Wednesday, April 30, 2014

Want to pay for just the TV channels YOU want to watch? Get ready to pay thousands more - and see at least 124 TV channels disappear.

Further to the debate under consumers and pay-TV subscribers who "demand" to only pay for the TV channels they individually would watch under a so-called "a la carte" system, an interesting study done in 2013 has found that pay-TV subscribers in America would end up paying thousands of rands more and that at least 124 TV channels would completely shut down and disappear.

Consumers and pay-TV subscribers who don't understand how the pay-TV model work and the delicate ecosystem of content creation, distribution and cross-pollination of programming, keep demanding the somewhat utopian option of only wanting to choose the individual TV channels from a pay-TV operator they might want - instead of paying a single fee for packages of channels and grouped television content made possible through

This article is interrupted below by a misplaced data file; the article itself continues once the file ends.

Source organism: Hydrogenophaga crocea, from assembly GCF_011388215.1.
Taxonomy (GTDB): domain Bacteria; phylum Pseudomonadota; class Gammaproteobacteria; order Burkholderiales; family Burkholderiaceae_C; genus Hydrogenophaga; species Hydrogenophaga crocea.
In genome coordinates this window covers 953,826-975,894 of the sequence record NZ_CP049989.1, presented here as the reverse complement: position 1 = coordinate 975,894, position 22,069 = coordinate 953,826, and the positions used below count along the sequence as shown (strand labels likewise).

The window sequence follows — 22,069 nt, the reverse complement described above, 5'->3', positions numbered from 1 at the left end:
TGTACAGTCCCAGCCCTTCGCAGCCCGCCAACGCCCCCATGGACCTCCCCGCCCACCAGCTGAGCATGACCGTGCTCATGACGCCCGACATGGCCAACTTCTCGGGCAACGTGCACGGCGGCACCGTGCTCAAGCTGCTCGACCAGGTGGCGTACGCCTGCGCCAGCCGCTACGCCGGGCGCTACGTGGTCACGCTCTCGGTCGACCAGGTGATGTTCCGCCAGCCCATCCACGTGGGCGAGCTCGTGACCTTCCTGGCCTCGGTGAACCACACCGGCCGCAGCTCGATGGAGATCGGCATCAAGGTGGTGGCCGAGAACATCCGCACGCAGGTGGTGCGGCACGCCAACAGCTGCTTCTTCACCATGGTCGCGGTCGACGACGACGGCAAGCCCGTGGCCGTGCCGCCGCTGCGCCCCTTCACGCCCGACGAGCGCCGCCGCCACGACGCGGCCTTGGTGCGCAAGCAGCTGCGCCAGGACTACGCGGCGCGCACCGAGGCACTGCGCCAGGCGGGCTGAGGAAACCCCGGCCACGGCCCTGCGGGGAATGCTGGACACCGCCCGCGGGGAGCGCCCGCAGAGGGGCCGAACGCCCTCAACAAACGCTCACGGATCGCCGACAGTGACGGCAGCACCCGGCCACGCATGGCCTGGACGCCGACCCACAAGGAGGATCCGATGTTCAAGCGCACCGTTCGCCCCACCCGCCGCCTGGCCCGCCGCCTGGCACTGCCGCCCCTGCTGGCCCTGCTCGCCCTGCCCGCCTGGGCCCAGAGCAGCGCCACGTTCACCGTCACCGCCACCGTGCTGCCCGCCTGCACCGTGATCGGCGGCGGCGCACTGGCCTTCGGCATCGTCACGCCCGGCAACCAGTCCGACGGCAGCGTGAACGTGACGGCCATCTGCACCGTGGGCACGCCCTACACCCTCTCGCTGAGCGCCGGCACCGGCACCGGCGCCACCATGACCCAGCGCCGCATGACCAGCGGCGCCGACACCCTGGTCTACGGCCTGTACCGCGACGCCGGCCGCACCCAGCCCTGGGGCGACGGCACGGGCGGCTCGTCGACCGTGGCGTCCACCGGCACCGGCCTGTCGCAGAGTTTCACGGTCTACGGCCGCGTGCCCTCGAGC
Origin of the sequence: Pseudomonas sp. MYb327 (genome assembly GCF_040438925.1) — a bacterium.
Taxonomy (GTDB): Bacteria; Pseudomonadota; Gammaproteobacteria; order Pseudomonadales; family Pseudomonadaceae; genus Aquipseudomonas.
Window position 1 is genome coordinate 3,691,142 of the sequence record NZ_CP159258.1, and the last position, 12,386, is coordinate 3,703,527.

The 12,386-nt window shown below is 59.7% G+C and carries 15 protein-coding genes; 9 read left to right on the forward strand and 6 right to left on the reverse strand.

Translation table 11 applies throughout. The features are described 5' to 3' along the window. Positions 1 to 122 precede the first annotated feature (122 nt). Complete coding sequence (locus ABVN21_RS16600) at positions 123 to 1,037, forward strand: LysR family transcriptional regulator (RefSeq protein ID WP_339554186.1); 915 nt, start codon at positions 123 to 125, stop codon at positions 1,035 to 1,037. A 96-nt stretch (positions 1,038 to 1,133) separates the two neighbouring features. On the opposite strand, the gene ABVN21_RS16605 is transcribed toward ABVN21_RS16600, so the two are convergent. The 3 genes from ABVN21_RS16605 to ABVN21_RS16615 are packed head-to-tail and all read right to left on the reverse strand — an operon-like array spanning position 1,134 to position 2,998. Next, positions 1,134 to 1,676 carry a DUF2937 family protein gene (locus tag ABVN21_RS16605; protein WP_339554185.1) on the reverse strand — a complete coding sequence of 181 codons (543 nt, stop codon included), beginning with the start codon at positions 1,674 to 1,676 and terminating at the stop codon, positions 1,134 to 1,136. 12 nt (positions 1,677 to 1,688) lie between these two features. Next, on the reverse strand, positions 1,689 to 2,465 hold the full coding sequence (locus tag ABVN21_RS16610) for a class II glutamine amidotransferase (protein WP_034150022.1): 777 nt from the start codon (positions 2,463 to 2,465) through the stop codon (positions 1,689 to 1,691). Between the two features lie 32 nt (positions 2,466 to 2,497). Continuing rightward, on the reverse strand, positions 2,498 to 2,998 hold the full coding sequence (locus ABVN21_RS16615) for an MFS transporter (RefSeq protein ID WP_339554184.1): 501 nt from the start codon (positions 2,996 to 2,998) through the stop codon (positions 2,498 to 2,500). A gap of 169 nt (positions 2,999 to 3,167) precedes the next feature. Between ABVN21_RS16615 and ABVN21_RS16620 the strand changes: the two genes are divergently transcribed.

Much more education and awareness needs to be done under ordinary consumers and pay-TV subscribers of the back-end business of how pay-TV works.

A lot of pay-TV subscribers don't understand that it functions like your gym and country club, and offers aggregated benefits to all subscribers or members: there's a pool and a bar area and a Stairmaster and dumbbells in every weight increment whether you use it or not (or only once a year) because of the collective value everyone's contribution unlocks.

And if you only use the pool and "overuse" it, that's fine too. In the end it evens out in everyone's benefit.

The results of the research applicable to the American pay-TV market cannot be generalised, but keep in mind that by far the majority of TV content, TV channels, and TV programming seen and channeled to South Africa comes from the United States.

The study therefore give a good indication of what will happen with the TV channels and content seen in South Africa should "a la carte" be enforced in America or in South Africa.